18650mA Battery Charger Voltage Protector Circuit - Simple Electronic Project





Diagram of High Current Li-Ion Battery Charger Circuit diagram


Components Needed for this Project:

You can get the components from any of the sites below:

  1. BC548 Transistor [See Buy Click Amazon]
  2. TL431 Voltage Regulator [See Buy Click Amazon]
  3. TL431 Voltage Regulator [See Buy Click Amazon]
  4. LED 5mm [See Buy Click Amazon]
  5. BD140 Transistor [See Buy Click Amazon]
  6. 4.7 Ohm 2 watt Resistor [See Buy Click Amazon]
  7. 1k Ohm Resistor [See Buy Click Amazon]
  8. 20k Ohm Resistor [See Buy Click Amazon]
  9. 680 Ohm Resistor [See Buy Click Amazon]

*Please note: These are affiliate links. I may make a commission if you buy the components through these links. I would appreciate your support in this way!

Related Basic Electronic Mini Project Circuit Diagram:


Working Principle




Frequently asked questions

What is the maximum amp of a Li-Ion battery?

They are commonly available with capacities ranging from around 18650 mAh up to 18650 mAh or more and discharge rates from a few amps up to 3 or 4 amps for high-performance applications.

How much current is high current?

Any electrical device used on a house wiring circuit can, under certain conditions, transmit a fatal current flow. While any amount of current over 20 milliamps (0.02 amp) is capable of producing painful to severe shock, currents between 100 and 200 mA (0.1 and 0.2 amps) are lethal.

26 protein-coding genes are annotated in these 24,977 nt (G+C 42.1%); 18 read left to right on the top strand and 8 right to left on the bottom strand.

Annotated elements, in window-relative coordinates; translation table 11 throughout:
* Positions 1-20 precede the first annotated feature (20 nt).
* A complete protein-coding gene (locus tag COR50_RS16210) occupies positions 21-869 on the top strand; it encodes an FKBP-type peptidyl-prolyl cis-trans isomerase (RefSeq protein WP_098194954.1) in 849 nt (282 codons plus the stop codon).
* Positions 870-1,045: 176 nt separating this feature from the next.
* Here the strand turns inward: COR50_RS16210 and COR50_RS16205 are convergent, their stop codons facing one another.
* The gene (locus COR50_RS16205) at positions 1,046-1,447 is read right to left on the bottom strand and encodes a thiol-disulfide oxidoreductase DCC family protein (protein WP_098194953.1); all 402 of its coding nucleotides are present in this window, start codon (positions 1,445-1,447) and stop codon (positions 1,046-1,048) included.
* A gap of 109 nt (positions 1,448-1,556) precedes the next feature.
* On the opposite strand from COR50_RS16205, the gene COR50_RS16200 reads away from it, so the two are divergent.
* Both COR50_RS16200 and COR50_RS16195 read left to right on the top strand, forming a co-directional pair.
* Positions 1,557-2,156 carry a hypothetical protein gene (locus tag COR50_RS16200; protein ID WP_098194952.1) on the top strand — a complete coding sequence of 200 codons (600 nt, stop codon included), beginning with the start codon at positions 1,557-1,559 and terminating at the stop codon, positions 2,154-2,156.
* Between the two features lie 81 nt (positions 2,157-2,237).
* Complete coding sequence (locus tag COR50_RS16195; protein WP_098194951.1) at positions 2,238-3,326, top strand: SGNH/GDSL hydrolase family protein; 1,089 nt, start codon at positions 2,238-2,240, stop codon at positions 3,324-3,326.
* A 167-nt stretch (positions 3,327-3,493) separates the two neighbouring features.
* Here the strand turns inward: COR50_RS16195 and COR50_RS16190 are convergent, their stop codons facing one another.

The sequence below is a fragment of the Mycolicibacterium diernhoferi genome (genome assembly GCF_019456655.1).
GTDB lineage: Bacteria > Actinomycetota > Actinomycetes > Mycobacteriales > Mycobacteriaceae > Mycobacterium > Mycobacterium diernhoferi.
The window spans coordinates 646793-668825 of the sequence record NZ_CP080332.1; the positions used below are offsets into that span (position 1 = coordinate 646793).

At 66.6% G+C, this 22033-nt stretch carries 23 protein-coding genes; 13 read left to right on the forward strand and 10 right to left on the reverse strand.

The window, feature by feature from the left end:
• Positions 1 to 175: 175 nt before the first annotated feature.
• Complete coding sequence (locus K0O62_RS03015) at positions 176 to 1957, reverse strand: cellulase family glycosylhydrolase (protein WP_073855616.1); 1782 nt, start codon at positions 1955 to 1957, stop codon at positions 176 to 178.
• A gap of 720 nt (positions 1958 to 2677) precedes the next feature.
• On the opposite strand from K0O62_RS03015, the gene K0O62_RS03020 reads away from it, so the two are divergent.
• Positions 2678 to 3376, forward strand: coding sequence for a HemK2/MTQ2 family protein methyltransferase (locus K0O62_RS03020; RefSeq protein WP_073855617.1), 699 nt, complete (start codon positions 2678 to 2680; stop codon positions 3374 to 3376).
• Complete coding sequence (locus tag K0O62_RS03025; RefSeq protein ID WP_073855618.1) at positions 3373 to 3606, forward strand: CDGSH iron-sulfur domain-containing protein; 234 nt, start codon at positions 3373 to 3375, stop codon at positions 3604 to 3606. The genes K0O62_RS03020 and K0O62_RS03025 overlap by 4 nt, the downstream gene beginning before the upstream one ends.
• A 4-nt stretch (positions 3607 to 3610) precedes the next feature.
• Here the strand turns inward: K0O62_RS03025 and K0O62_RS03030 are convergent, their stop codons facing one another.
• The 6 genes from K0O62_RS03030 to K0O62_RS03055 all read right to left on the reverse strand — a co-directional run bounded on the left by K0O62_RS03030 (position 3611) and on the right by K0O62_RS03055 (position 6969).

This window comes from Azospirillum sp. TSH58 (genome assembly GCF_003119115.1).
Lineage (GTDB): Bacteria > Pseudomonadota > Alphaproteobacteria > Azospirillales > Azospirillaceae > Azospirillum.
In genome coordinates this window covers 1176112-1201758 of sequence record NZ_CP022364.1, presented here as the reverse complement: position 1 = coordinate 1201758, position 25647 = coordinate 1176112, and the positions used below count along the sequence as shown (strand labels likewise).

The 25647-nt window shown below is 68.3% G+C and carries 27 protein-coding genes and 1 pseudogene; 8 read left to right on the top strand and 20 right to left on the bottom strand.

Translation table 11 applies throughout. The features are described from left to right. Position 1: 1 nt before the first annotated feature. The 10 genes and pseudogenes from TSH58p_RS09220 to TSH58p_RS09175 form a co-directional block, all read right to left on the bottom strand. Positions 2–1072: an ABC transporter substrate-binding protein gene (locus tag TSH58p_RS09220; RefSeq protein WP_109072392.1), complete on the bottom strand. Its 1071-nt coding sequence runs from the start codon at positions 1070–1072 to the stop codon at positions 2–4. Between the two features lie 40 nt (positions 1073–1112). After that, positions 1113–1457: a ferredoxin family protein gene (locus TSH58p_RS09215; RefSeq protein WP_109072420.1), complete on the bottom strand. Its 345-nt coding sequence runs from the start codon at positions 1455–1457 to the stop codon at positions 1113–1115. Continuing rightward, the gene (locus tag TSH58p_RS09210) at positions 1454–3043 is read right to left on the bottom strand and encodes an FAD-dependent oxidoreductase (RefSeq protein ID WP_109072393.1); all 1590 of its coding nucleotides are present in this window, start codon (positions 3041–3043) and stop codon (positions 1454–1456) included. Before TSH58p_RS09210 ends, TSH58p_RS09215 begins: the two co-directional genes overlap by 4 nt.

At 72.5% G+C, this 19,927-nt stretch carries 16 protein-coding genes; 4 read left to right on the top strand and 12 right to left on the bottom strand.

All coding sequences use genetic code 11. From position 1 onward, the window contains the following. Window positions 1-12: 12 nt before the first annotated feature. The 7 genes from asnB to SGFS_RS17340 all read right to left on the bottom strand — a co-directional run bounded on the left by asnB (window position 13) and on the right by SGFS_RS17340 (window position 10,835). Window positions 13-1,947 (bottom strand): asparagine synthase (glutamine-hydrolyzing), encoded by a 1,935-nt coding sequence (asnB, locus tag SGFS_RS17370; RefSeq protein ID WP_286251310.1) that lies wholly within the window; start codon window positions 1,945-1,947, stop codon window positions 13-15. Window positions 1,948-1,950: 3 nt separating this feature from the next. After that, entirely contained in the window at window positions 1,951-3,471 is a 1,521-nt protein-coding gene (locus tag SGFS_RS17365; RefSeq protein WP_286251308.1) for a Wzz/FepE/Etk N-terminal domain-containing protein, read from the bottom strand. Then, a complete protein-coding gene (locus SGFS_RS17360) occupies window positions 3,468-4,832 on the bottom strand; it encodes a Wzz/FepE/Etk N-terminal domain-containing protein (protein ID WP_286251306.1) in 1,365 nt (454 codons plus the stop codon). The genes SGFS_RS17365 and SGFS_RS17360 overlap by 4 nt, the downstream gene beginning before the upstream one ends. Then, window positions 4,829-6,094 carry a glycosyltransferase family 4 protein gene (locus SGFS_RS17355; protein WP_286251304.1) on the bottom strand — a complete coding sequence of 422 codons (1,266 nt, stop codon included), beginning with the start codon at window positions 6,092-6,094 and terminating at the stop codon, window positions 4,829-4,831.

How many amps is an 18650 Li-ion battery?

18650 batteries can produce between 2,500 mAh (2.5 amps) and 3,500 mAh (3.5 amps). A higher amp output means that the battery produces more power. Consider this example: If you have a 4.2V, 3,600mAh, 18650 battery.

What is the disadvantage of a high current?

For the same power, high current requires thick, expensive conductors, and high voltage requires thick insulation and substantial air gaps between conductors, plus it's dangerous to work with (any high-power device is dangerous).

Can I charge a 3.7-volt Li-ion battery with a 5-volt charger?

Charging a 3.7V lithium-ion battery with a 5V charger can potentially lead to overcharging and, in turn, damage the battery or, in extreme cases, cause a safety hazard. Lithium-ion batteries have specific voltage ranges for charging and discharging to ensure safe operation.

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